Late and close at Yankee Stadium has a different meaning for the Cleveland Guardians.

Their AL Division Series opener on Tuesday night will be their first trip to the Bronx since an ugly April series in which rowdy fans in the stands pelted Cleveland fielders with bottles, cans and trash after New York rallied for a 5-4 victory.

Center fielder Myles Straw climbed the net fence to confront a spectator and was jeered by shouts of “Cry!” the day after calling the Yankee Universe “the worst fan on the planet.”

“I expect it to be loud. At the end of the day, it’s noise. Nothing we’re used to,” Straw said Monday. “This is playoff baseball. It’s got to be loud.”

Straw went toe-to-toe with a spectator after teammate Oscar Mercado pointed out a fan celebrating an injury to rookie left winger Steven Kwan. Straw said he had been harassed online for some time.

“They’ll send death threats and all kinds of things, but people get that in all sports,” he said. “So I just try not to look at things like that so it doesn’t bother me.”

The winner of the best-of-five series will face defending AL champion Houston or Seattle for the AL pennant.

Yankee Stadium will host its first postseason game since 2019. New York swept Cleveland in two games in 2020 before being swept by Tampa Bay in a neutral-site series in San Diego. Last year, the Yankees lost the wild card game in Boston.

In addition to the familiar short porch in right, the Yankees rely on the crazy players that have helped them to a 57-24 home record, the best in the majors.

“Man, it’s heaven,” Aaron Judge said. “I get the chills. Intros that end on that line, the crowd cheers, all clean, cool air. There is nothing like it. You can’t hear the roll call – even when I’m in right field, with the Bleach Creatures, I can hardly hear what they’re saying.’

Even Cleveland manager Terry Francona raves about the atmosphere.

“That’s part of the fun of being here,” said Francona, familiar with the Bronx’s intensity from his days with the rival Red Sox. “Maybe it’s not like the old Yankee Stadium. But in the old stadium you wore it almost like a badge of honour.’

After hitting two homers in his last 14 games, but hitting an AL-record 62 on the penultimate day of the regular season, Judge begins the postseason with his stats reset.

“I’m just relieved it’s over and we can get back to focusing on the game and winning the ball,” Judge said. “It was a little weird there for a while, every time you step on the field, people expect you to hit a home run. And every time I play, I try to do everything I can to help the team win.”

It’s like a David vs. Goliath matchup, and not just because Judge is 6-foot-7. New York is third with $254 million in payroll, while Cleveland is 27th with $60 million. The Indians had the youngest ages of both batters (25.9) and pitchers (26.3) during the regular season, according to

Gerrit Cole (13-8) starts for the AL East champion Yankees, who had a first-round bye. Cal Quantrill (15-5) takes the win for the AL Central champion Guardians, who swept the Rays in two games in the wild-card round last weekend and are 26-6 since Sept. 5.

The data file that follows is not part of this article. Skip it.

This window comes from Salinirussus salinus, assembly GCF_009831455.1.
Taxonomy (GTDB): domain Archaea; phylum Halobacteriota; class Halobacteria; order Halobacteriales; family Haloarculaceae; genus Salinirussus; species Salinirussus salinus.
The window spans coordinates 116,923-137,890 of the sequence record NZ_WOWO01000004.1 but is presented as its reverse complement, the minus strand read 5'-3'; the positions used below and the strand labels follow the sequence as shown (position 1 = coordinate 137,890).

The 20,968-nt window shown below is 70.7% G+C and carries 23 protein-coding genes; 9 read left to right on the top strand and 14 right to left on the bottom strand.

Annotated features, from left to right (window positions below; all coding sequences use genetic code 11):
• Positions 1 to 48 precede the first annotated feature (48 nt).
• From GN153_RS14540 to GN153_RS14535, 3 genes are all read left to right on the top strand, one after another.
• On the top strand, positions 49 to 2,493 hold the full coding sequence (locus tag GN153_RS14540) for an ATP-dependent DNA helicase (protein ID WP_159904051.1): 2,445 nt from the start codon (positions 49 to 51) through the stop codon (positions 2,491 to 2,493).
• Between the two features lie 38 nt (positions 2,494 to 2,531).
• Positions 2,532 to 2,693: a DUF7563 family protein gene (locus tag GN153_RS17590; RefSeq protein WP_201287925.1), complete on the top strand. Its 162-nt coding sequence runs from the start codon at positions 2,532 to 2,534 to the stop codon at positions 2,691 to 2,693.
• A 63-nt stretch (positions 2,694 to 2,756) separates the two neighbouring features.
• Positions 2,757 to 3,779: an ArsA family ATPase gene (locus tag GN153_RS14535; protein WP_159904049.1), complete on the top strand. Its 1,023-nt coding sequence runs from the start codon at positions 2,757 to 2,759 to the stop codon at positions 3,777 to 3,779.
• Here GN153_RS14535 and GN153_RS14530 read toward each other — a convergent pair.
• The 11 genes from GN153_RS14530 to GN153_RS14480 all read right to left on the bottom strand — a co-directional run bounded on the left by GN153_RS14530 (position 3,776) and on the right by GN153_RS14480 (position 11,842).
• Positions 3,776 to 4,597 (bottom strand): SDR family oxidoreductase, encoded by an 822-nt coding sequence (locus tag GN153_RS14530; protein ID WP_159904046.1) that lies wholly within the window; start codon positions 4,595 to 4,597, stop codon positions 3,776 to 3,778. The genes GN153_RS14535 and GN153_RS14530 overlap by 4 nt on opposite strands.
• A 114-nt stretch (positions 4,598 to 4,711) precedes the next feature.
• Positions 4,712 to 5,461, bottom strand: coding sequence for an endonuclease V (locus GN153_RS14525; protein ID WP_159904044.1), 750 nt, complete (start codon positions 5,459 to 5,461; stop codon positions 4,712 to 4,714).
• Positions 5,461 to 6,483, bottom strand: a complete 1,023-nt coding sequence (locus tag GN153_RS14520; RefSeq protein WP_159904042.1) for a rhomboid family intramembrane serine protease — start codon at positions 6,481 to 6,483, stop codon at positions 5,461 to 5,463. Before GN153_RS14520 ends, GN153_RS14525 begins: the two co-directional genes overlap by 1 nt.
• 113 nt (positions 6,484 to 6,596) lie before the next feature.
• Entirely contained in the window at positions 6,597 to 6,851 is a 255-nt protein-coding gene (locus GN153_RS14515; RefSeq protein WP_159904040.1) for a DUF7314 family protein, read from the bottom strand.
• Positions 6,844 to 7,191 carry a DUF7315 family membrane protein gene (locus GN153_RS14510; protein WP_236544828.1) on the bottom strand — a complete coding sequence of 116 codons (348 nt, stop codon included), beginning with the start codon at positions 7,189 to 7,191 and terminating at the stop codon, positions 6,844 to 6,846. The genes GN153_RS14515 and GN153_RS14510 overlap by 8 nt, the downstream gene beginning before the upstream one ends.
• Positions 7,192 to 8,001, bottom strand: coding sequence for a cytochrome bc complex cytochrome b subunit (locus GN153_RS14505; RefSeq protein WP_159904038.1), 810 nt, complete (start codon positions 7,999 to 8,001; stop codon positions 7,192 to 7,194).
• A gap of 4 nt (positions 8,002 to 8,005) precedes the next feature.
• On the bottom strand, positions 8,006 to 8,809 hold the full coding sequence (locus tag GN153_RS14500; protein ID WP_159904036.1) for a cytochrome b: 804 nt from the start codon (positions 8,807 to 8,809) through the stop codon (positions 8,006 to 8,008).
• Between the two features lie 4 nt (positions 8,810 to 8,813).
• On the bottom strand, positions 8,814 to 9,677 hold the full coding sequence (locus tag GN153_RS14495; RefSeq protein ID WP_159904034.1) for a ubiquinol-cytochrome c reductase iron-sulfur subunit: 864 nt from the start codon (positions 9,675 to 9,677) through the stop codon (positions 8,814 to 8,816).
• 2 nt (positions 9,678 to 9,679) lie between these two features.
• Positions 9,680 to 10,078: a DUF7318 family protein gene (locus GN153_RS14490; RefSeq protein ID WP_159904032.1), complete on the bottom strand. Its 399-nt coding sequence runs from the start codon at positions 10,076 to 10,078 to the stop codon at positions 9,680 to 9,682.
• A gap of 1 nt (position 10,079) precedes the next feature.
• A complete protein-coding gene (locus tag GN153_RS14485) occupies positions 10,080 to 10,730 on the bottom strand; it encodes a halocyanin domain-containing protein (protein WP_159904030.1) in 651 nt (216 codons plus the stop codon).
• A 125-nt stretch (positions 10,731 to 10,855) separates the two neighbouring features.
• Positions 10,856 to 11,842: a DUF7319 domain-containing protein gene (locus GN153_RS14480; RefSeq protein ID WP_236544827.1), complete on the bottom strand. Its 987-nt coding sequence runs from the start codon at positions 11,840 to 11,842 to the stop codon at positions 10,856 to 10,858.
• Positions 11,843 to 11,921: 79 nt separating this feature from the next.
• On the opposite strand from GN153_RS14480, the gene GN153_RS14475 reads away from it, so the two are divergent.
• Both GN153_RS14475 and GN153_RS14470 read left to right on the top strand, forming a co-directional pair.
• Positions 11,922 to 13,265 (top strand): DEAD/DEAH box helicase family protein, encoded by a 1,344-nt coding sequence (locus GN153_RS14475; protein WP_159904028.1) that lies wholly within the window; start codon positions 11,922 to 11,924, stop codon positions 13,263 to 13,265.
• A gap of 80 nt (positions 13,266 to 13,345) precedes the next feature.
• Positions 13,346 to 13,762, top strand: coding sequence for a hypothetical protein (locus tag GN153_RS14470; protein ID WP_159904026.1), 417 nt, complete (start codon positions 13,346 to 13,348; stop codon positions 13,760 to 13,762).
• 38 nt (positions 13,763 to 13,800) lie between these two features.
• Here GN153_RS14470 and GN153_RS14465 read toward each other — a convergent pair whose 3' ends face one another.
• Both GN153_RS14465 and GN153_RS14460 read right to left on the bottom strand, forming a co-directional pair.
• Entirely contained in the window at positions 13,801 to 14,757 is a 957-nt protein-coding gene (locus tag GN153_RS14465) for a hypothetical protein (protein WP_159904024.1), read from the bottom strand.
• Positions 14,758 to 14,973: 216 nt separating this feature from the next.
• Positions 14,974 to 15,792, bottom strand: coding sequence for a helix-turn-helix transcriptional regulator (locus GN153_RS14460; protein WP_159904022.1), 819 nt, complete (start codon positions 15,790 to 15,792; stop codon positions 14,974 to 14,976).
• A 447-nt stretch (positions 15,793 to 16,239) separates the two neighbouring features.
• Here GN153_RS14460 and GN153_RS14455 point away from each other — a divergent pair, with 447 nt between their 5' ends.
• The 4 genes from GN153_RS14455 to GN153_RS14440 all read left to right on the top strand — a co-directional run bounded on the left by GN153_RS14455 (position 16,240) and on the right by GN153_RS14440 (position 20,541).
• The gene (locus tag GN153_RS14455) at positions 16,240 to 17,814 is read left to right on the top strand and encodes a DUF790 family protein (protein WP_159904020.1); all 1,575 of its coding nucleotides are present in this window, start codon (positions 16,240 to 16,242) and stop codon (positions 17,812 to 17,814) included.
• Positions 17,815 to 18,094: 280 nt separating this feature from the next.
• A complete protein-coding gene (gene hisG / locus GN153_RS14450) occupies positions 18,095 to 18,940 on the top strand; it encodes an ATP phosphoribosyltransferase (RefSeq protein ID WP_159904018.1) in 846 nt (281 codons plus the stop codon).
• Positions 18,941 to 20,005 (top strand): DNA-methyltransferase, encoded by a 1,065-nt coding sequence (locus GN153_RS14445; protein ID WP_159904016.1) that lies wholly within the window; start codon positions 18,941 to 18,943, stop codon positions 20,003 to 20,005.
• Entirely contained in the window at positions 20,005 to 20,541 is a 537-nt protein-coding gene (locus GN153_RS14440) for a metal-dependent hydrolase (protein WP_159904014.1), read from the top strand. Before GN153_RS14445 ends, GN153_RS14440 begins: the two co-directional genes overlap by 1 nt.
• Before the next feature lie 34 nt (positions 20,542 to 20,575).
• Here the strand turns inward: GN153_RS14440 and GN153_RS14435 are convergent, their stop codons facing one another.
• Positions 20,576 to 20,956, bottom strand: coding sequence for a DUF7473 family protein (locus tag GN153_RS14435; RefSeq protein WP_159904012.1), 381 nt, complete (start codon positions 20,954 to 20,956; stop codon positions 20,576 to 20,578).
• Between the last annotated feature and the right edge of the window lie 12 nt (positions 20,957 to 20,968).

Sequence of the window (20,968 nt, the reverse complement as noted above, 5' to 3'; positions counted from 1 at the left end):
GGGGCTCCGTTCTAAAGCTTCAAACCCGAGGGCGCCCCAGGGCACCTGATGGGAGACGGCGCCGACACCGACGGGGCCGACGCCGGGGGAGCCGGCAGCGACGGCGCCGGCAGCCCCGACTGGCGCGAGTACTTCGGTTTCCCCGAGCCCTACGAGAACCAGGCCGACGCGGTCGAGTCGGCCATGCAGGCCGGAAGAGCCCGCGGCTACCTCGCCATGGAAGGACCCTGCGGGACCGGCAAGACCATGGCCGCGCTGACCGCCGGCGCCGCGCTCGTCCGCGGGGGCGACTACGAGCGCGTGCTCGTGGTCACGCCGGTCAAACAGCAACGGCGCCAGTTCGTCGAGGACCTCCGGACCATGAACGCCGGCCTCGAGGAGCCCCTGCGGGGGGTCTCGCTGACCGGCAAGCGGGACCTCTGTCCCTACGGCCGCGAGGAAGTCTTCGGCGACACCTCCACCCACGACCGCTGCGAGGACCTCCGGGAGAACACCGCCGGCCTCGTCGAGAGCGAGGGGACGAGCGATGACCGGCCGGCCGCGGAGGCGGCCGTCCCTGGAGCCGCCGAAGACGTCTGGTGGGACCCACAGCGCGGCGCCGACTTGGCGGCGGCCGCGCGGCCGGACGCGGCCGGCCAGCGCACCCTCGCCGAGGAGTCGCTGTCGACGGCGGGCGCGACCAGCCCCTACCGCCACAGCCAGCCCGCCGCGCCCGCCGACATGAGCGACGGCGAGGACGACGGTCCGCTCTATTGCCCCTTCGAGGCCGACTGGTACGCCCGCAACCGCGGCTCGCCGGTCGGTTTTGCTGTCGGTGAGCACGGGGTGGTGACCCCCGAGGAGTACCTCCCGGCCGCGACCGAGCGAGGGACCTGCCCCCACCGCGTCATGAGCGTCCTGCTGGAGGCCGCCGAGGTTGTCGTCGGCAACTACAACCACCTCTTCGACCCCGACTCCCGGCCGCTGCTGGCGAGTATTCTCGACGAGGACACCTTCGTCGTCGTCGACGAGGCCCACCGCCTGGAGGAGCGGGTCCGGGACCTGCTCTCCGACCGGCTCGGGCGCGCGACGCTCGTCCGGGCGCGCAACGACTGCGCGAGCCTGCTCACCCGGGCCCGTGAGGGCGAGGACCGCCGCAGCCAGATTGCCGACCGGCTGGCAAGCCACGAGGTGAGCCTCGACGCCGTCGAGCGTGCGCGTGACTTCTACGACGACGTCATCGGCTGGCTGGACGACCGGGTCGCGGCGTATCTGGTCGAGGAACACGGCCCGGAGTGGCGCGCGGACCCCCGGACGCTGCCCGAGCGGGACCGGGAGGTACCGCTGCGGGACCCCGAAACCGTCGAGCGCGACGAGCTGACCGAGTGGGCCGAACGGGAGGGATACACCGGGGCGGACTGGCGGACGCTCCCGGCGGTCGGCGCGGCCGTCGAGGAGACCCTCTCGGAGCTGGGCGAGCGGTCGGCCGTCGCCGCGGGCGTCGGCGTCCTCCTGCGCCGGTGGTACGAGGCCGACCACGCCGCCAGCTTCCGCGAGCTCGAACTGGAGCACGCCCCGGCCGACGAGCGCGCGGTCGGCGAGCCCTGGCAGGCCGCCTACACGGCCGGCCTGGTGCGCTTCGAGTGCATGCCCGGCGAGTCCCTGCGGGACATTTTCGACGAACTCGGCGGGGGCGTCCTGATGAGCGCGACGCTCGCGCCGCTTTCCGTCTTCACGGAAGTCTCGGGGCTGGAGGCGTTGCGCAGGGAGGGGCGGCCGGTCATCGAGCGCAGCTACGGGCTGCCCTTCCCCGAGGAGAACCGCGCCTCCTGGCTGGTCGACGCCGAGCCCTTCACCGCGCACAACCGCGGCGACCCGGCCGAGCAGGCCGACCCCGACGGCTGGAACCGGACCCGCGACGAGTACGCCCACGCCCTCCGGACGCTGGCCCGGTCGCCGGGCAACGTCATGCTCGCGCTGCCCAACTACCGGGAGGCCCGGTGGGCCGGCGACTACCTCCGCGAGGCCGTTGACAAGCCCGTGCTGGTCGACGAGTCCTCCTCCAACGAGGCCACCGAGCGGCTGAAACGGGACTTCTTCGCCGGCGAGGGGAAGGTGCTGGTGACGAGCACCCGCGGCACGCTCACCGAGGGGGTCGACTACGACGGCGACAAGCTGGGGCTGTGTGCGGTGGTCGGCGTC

Cole lost last year’s wild-card game at Fenway Park and is making his first postseason start for the Yankees. He led the AL with 33 home runs allowed — 55 of his 81 runs were long balls, including seven 3-run homers.

Sometimes he strangely switches to the royal “we” when discussing his outings.

“I think we’ve been shooting the ball really well lately and our process has been accurate in determining what we need to do better based on the successes and failures,” he said.

Quantrill is 11-0 with a 2.95 ERA in 17 starts since the July 5 loss at Detroit. His father, Paul, pitched for the 2004 Yankees and gave up a homer to David Ortiz in the 12th inning of Game 4 of the AL Championship Series as Boston began an unprecedented comeback from three games to no deficit.

“I have some pretty cool memories from when he played here,” said Cal, who was 9 at the time. “It was pretty much a Hall of Fame lineup that they put out every day.”

Cleveland will be without right-hander Nick Sandlin, who strained his shoulder in the 10th inning of Saturday’s 15-inning win. The Guardians also plan to add right-hander Aaron Siwala and rookie Cody Morris and waive left-hander Kirk McCarthy.

Cleveland had hoped to add 34-year-old right-hander Brian Shaw, who was designated for assignment on Oct. 1 and promptly assigned to Triple-A Columbus two days later. But 15 days must pass before he can be reinstated to the major league roster.

New York intends to have just 12 pitchers on the 26-man roster because of an unusual schedule that has off days after Games 1 and 2. Rain is forecast for Thursday.

Matt Carpenter, out since Aug. 8 with a broken left leg, has been taking batting practice and is likely to be added to New York. Boone said he is concerned about DJ LeMahieu’s ability to swing freely because of the toe injury, and it’s unclear whether the 2020 AL batting champion will be active.

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